Me.dium comes to IE7 and adds a Web widget

The social-browsing add-on Me.dium has released a new version of the plug-in for Internet Explorer 7, as well as an embeddable widget for blogs, home pages, or other Web sites.


Surfing the Web doesn't have to be a solitary experience, at least according to Me.dium, a browser add-on that uses real-time data to share information with your friends and the Me.dium community. Today, Me.dium added support for Internet Explorer 7, opening up the "social surfing" experience to a huge new audience.

In essence, Me.dium lets you share as much of your browsing information as you like with either a select set of friends, Me.dium users who are visiting a specific Web page, or the Me.dium community at large. The extension presents itself in a browser sidebar and displays your Me.dium universe, or "your online world." The map is based on your current Web location, your friends' current browsing spots, and your recent Web activity.

Me.dium sidebar
Hovering over a site in your online world shows all the Me.dium users there. (Credit: CNET Networks)

As you hover over any of the sites in the Me.dium display, you'll see information about friends and other Me.dium members on each site. Sites are presented with favicon style images, and Me.dium users show up as orange (yourself), yellow (your friends), or blue (other Me.dium users). You can set your Me.dium status in the upper-right corner: visible to all, visible to friends, or visible to no one.

Once you can see where your friends and other Me.dium users are surfing, it's easy to chat with them. Simply click on a specific user or the "talk to all" link to send an instant message to your intended audience. You can also quickly message the entire Me.dium community. Responses to your "shout outs" spawn a new conversation, and about three conversations can fit in the Me.dium sidebar. If you have more than that open, the rest are accessible via a drop-down menu. Unfortunately, the sidebar cannot be resized.

Along with the IE7 add-on, Me.dium today also released a new embeddable widget that can be added to social-networking home pages, blogs, or any other Web page. The Me.dium widget below displays all of the Me.dium activity around the CNET home page. I'm "mrgrimm," so feel free to start a conversation if I'm around. (I'll try to pay attention!)

I had the opportunity to talk with Me.dium founder David Mandell last week about the launch of the plug-in for IE7, the widget, and plans for the future.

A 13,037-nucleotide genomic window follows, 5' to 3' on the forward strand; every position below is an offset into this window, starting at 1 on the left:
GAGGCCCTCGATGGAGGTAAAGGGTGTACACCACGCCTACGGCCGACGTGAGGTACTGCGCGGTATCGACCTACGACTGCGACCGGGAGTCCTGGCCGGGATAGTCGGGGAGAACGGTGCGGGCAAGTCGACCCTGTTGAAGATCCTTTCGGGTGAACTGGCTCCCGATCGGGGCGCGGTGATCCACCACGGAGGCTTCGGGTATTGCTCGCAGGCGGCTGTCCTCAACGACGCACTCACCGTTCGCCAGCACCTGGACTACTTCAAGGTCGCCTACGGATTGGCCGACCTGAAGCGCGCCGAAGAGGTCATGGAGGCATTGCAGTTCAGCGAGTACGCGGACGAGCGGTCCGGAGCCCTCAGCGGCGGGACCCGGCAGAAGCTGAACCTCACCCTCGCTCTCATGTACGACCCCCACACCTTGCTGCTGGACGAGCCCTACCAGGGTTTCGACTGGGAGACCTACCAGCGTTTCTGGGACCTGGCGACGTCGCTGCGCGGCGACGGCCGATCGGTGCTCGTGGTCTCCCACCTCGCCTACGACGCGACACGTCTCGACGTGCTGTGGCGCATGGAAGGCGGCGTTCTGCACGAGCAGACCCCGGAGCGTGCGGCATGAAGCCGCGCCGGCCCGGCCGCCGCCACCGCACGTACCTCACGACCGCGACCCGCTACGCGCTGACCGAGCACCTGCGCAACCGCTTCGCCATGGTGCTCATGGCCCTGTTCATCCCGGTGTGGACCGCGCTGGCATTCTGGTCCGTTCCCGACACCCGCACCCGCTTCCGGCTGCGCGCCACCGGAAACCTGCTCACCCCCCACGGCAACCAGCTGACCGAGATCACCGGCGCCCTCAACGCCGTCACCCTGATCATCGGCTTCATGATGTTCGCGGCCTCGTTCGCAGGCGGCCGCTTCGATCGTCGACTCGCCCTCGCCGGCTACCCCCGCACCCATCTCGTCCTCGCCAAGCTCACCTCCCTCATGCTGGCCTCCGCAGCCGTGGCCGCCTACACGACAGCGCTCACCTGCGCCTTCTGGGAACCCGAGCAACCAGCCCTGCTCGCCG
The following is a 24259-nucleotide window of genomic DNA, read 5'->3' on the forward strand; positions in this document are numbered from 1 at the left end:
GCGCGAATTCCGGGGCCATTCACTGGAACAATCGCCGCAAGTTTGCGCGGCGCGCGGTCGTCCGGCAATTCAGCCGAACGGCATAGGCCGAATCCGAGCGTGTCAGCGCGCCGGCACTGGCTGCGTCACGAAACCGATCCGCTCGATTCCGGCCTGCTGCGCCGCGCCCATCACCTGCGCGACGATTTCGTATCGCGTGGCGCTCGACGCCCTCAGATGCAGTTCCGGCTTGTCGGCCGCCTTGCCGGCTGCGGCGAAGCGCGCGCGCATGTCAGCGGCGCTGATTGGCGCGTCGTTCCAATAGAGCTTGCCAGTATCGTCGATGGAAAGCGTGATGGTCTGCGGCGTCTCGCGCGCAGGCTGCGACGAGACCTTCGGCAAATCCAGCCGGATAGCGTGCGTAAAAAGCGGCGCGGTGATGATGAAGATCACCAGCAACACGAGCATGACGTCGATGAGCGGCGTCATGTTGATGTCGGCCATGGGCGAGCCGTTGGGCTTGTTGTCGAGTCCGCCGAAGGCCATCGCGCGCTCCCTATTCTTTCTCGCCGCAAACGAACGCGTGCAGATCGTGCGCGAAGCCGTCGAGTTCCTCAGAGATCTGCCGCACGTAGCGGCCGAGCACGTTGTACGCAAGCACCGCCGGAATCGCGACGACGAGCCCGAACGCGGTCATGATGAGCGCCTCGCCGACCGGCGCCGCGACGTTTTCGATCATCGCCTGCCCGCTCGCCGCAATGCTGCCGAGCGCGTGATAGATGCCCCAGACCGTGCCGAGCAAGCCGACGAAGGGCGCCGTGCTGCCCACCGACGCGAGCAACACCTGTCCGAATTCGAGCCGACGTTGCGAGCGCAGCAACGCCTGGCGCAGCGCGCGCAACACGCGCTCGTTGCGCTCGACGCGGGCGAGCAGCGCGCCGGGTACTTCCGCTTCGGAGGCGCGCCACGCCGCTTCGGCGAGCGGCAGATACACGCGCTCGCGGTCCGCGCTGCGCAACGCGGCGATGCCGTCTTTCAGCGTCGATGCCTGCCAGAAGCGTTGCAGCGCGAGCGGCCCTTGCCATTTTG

With any kind of information-sharing software, privacy concerns are paramount, but Me.dium is on top of the game, working with the Electronic Frontier Foundation to address any issues (ideally) before they arise. Links to its privacy policy and terms of use are both highly visible during the Me.dium IE7 installation process, and the privacy policy is very explicit about the control and ownership of information shared with Me.dium. In addition to the upfront notices, Me.dium automatically turns off sharing whenever you visit a secure Web site, and turning it off completely is as easy as one click of a button.

The biggest work for Me.dium so far seems to have been building the technological infrastructure that allows the application to function accurately and efficiently. The challenge to collect, process, and present real-time data that changes every second must have been significant, especially when considering the sheer number of new users that will have access to Me.dium with its addition of support for Internet Explorer. This week should tell whether or not Me.dium has the ability to scale to a user base that's about five times larger than that of Mozilla Firefox.

Indeed, the user base itself is critical to Me.dium's success, and perhaps its biggest challenge. The Web has its central locations (YouTube, Facebook,, but it's also unlimited in dimension. What about the millions of Web pages that have one or zero Me.dium users? The majority of sites and pages will usually be empty.

Well, releasing on IE7 is a huge step toward attracting new users, and the widget should also help spread the news. The design of the widget is super slick, and Web-traffic visualization is a small but growing niche market.

Me.dium chat tabs
It\'s easy to find a chat if you look. Multiple chat tabs stack in a drop-down menu. (Credit: CNET Networks)

Mandell mentioned that Me.dium is much more fun at the start when you have a group of friends who already use the service, which makes sense. However, I must say that none of my personal friends are on Me.dium, but I've been having tons of fun chatting with random people around the Web, particularly on the home page of CNET, simply because it gets so much traffic. As I mentioned above, if you see me out surfing, feel feel to holler.

Is Me.dium the future of browsing? Is it Web 3.0? Check out Me.dium for Internet Explorer 7 or the Me.dium extension for Firefox and Flock and tell me what you think in the comments or ping me with a message on Me.dium.

About Peter Butler

Peter has been working at since 2003, when trialware was shareware and toolbars were those large metal rods for smashing car windows. Currently, he wrangles the reviews, videos, newsletter, blog, and special collections for, as well as managing the program data throughout the software directory.